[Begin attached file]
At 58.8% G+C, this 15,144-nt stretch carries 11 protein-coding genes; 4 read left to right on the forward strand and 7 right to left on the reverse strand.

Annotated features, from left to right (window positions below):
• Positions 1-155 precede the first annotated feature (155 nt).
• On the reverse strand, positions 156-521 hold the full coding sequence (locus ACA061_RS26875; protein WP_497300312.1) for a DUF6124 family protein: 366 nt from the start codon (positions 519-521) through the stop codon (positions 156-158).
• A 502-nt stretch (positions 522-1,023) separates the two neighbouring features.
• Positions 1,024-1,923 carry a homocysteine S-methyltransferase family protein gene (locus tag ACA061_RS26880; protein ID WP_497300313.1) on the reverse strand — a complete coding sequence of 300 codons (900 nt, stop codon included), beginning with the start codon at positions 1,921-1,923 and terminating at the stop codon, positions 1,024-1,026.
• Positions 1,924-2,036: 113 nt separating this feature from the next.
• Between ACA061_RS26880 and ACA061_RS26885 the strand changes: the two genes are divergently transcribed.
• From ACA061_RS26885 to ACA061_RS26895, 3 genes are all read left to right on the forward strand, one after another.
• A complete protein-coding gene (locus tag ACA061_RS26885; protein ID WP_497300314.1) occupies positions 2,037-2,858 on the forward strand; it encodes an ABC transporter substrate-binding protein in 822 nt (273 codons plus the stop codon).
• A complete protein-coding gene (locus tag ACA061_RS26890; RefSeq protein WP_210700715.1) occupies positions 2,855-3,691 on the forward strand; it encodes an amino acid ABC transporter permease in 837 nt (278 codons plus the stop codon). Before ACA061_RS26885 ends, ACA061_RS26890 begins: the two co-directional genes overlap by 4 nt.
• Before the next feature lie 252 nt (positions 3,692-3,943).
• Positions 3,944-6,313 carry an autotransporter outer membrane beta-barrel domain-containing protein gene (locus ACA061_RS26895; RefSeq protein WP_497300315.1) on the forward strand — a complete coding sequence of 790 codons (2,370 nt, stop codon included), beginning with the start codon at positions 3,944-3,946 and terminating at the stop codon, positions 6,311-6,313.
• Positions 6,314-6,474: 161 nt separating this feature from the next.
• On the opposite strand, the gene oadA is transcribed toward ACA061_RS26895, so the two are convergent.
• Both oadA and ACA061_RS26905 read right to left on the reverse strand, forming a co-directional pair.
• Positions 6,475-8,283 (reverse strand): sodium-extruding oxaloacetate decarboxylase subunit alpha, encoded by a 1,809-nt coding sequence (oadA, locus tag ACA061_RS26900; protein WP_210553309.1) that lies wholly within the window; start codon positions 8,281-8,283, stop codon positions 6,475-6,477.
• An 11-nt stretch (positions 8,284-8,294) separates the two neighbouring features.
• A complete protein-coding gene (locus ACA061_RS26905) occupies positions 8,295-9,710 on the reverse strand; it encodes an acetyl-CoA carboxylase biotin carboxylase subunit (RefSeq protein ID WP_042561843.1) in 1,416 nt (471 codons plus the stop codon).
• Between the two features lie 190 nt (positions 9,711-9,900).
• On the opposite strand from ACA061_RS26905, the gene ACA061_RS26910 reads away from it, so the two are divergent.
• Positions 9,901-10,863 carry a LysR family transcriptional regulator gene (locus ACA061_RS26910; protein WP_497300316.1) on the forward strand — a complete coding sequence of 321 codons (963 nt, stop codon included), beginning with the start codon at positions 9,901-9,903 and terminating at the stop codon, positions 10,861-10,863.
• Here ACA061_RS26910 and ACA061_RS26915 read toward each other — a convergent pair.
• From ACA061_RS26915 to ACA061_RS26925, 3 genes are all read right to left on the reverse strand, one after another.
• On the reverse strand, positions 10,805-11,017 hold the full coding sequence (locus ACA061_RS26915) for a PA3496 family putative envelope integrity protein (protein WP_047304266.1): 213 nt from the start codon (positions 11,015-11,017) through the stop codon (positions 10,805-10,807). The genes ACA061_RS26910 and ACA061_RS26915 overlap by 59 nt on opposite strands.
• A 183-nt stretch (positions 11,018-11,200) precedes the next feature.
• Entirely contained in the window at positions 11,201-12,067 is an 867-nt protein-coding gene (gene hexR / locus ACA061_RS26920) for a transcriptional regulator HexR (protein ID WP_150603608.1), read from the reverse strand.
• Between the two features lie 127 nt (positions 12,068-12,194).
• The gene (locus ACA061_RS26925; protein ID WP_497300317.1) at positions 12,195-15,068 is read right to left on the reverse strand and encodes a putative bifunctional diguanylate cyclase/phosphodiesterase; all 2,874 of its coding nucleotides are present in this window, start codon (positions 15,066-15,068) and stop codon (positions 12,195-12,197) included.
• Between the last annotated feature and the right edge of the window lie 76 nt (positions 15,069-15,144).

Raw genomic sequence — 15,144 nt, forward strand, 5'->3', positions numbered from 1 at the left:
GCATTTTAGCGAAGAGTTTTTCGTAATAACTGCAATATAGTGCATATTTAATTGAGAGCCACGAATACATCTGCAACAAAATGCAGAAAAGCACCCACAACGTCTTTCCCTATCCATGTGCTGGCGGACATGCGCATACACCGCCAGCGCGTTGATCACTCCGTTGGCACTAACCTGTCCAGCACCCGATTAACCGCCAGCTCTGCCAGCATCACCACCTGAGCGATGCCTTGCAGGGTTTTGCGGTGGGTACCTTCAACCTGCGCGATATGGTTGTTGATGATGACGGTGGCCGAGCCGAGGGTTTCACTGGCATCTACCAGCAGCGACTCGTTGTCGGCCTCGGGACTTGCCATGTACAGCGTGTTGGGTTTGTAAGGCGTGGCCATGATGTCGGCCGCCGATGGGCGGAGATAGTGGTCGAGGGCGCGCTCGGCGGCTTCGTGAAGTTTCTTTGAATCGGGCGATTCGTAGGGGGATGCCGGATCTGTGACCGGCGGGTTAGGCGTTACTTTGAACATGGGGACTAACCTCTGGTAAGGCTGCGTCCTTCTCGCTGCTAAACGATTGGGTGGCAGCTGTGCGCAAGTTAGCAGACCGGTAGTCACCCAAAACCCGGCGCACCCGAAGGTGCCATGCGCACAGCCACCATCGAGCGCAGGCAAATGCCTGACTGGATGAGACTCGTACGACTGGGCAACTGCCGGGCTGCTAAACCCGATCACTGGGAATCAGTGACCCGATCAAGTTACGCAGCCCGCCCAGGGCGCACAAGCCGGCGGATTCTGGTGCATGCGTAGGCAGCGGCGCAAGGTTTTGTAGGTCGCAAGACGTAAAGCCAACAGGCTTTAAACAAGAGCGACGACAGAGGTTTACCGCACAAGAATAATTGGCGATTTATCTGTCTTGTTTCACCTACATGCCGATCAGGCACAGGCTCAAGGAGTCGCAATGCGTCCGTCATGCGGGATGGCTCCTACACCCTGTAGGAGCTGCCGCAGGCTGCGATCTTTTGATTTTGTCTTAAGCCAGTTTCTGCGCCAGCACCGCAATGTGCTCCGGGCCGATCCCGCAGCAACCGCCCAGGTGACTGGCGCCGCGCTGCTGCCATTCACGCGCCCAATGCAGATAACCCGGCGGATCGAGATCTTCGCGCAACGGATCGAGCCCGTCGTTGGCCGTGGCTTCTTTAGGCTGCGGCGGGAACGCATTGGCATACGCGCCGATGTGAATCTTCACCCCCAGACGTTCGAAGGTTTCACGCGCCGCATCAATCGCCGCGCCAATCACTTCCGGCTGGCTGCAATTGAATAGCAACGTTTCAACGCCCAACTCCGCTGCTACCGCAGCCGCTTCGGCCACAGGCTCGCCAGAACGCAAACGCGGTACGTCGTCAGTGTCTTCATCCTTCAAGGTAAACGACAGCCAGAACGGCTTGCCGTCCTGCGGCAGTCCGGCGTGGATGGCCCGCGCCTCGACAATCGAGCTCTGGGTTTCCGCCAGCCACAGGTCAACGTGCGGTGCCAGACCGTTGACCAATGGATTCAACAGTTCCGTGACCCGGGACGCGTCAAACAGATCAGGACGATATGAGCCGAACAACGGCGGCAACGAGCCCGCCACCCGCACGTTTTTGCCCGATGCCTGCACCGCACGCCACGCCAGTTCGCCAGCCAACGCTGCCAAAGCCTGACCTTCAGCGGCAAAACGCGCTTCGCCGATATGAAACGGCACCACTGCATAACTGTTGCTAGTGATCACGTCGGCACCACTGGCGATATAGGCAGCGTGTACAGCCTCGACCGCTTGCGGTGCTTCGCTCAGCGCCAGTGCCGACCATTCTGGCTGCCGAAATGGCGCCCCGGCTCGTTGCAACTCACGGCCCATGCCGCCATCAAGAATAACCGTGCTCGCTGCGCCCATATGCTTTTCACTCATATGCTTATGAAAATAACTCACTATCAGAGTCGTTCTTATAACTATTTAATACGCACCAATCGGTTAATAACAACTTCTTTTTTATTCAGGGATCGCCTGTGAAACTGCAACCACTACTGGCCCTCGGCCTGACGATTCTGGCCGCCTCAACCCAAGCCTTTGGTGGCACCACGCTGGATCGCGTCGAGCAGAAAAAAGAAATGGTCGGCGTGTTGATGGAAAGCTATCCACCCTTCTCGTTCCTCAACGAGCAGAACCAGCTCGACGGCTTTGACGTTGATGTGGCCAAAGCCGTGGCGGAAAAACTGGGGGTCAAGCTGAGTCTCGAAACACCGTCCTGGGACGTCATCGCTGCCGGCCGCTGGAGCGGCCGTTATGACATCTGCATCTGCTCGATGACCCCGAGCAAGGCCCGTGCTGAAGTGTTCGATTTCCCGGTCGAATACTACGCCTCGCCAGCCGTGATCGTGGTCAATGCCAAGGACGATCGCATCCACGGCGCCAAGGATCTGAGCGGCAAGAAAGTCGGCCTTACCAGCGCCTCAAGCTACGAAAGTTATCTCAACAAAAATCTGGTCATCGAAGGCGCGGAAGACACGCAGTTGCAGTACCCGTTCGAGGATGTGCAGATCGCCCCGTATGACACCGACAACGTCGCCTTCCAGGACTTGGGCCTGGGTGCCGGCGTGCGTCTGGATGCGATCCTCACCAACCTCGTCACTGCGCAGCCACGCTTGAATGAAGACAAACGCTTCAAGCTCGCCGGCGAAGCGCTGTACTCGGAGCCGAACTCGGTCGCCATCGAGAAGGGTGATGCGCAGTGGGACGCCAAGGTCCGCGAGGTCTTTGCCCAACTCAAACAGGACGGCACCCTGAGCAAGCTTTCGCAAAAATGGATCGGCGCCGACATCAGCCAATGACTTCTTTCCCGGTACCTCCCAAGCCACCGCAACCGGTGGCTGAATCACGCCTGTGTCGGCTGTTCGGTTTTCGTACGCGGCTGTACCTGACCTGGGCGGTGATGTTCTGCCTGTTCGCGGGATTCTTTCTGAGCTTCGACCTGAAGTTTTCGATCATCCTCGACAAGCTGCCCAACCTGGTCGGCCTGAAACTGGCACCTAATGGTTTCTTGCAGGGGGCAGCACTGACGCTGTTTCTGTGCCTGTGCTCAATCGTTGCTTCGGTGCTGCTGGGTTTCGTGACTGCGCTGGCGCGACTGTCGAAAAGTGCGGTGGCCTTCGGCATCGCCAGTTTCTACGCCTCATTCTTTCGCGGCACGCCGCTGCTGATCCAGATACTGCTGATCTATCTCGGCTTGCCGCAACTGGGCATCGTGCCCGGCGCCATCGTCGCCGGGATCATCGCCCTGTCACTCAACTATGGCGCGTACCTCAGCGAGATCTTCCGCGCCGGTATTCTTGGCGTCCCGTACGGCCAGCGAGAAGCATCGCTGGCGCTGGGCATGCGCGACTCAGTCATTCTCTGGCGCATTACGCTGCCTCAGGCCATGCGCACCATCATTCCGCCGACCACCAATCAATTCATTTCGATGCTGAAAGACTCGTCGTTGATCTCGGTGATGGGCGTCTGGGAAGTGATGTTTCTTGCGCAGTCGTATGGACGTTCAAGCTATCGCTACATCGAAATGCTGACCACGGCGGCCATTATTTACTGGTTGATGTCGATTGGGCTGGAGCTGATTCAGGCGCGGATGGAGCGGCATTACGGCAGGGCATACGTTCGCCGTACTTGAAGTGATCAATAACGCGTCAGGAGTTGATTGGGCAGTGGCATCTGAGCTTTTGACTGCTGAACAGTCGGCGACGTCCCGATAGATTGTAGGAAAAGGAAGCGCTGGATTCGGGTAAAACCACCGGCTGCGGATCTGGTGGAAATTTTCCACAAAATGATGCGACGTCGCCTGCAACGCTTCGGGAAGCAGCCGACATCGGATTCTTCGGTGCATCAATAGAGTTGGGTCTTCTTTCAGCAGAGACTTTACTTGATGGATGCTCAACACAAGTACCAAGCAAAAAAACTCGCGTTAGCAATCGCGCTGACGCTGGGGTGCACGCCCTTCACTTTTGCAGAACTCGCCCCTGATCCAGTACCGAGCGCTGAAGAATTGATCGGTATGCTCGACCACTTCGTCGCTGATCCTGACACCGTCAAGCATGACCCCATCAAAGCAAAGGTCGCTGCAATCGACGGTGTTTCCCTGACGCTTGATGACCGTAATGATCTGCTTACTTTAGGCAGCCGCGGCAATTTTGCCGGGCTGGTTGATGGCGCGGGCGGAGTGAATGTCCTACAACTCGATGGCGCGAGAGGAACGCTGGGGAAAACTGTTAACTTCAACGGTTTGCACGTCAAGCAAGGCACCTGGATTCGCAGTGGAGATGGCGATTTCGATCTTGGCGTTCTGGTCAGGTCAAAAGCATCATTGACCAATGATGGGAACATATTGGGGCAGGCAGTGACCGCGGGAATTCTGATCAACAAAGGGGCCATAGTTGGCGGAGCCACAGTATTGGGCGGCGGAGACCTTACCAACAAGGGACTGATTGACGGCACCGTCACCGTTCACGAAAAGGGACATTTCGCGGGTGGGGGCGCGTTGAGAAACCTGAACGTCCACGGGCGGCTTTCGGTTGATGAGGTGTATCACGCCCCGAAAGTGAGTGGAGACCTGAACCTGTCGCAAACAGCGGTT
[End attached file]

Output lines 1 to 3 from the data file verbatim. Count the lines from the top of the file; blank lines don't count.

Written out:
At 58.8% G+C, this 15,144-nt stretch carries 11 protein-coding genes; 4 read left to right on the forward strand and 7 right to left on the reverse strand.

Annotated features, from left to right (window positions below):
• Positions 1-155 precede the first annotated feature (155 nt).